Older People In The Community
The Indicator of Relative Need (IoRN) is a practical, nationally supported tool for local Partnerships to use to gather information about the relative dependency levels of (mainly) older people receiving support or services. Where it has been introduced in Scotland Partnerships have found it useful in support of individual decisions about care and have information to support wider planning and monitoring on an aggregate basis. Contact details for more information are provided below.
The IoRN was originally developed to support a growing demand for good objective information to support decision making at all levels in community care. Whether for individual case management or for service management and planning, the availability of good information on relative (in)dependency is increasingly recognised as an important step to better and more efficient services. In the context of a future with many more older people living at home than ever before, this information is a vital component of the information landscape for social and nursing care and for housing services.
What is the IoRN?
The IoRN is a questionnaire [440KB] containing carefully selected questions that are designed to inform an algorithm for determining the relative independence/dependence of individuals. The questionnaire covers characteristics such as activities of daily living, food and drink preparation and mental health and behavioural issues to categorise the individual into one of nine groups - where group A is 'most independent' and group I is 'least independent'. A lead practitioner will normally complete an IoRN immediately after an assessment. Experience suggest that this typically adds no more than five or six minutes on to the assessment time.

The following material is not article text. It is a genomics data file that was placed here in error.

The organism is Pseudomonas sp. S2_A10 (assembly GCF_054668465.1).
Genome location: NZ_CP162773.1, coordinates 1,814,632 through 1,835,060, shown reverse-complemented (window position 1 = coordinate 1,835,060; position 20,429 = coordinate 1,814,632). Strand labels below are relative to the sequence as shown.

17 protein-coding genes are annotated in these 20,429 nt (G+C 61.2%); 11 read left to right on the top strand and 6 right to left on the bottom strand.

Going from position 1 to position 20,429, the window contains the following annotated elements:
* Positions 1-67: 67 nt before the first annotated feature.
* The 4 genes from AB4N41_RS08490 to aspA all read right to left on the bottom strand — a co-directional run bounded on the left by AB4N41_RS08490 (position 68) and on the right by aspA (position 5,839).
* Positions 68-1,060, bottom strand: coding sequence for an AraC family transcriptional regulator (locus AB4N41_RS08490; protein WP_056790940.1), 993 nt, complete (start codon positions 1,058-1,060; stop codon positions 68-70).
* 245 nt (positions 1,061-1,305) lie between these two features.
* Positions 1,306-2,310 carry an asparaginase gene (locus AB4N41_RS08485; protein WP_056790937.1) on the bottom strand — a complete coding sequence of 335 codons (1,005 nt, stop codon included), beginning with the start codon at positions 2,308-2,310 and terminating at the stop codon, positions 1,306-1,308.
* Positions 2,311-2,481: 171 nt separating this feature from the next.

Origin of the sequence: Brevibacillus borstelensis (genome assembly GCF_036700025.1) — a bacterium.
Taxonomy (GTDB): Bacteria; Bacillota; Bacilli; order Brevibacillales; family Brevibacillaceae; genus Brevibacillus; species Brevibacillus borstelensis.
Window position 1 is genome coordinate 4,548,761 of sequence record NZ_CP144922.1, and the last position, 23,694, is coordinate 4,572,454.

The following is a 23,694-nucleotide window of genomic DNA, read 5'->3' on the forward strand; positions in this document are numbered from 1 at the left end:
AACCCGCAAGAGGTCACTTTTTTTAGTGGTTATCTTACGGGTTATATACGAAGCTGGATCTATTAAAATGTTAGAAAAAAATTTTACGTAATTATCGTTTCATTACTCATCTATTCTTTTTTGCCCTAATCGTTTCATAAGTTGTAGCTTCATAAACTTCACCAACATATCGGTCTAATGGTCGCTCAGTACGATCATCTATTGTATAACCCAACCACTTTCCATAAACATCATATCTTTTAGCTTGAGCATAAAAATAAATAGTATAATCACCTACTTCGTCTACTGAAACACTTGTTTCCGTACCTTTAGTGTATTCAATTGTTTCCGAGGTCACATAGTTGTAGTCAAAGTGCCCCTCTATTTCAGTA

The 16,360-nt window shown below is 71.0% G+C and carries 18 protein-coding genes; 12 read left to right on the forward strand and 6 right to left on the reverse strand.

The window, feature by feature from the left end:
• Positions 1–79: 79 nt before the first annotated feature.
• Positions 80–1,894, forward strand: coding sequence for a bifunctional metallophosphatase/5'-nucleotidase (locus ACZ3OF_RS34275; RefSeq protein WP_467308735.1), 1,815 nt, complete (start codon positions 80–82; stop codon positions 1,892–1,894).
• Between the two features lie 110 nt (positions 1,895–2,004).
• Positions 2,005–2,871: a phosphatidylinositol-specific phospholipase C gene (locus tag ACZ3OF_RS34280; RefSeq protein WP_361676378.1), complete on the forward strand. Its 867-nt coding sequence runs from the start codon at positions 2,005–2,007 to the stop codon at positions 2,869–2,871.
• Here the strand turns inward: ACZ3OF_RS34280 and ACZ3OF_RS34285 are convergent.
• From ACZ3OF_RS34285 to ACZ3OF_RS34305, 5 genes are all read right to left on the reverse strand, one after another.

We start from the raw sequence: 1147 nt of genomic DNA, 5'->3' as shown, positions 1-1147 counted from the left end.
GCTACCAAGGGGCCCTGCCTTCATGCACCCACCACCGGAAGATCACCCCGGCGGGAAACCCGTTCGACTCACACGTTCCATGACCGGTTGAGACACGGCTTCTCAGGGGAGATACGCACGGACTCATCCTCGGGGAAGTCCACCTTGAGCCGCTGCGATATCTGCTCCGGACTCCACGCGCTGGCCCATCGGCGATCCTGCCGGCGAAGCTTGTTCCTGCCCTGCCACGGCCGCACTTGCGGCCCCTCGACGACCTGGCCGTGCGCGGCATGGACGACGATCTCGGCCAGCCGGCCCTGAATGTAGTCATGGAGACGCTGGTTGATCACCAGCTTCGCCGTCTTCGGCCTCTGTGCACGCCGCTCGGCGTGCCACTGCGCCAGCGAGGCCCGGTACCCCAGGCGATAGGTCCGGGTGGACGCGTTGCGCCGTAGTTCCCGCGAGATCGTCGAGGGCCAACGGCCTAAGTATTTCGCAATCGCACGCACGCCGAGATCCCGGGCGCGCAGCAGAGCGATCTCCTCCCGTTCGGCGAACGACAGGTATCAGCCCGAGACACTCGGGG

The development of the IoRN in 2001/2 (it was originally known as the Resource Use Measure) involved a large number of practitioners working across Scotland. This approach ensured that the eventual tool made sense and was not onerous to practitioners who complete IoRN routinely. Nevertheless to ensure a high degree of consistency across Scotland, it is highly recommended that practitioners are offered standard training prior to their use of the tool. Group training is available on request from Kathy McGregor at ISDScotland.
Examples of use of IoRN data:
The Indicator of Relative Need is recommended for use with older people who are living in the community, though some local examples of its successful use with younger adults with complex needs have been reported. Use of the IoRN at review (or at reassessment, etc) greatly enhances the potential use of the tool in outcome assessment. Uses include:
- As a local monitoring tool for showing who is being assessed under the different national eligibility categories.
- As supporting information for validating decisions in care plans, e.g. when considering possible care home admission.
- Alongside other information as a way of identifying individuals with high support needs (with or without a carer).
- When used at follow-up points, as a way of objectively demonstrating changes in (in)dependence, e.g. in intermediate care.
The Scottish Government's Partnership Joint Improvement Team (JIT) conducted a survey of the (plans for) use of the IoRN by partnerships during 2010. Further information is in the Scottish Government Joint Improvement Team website.
Peter Knight (email: email@example.com), Scottish Government.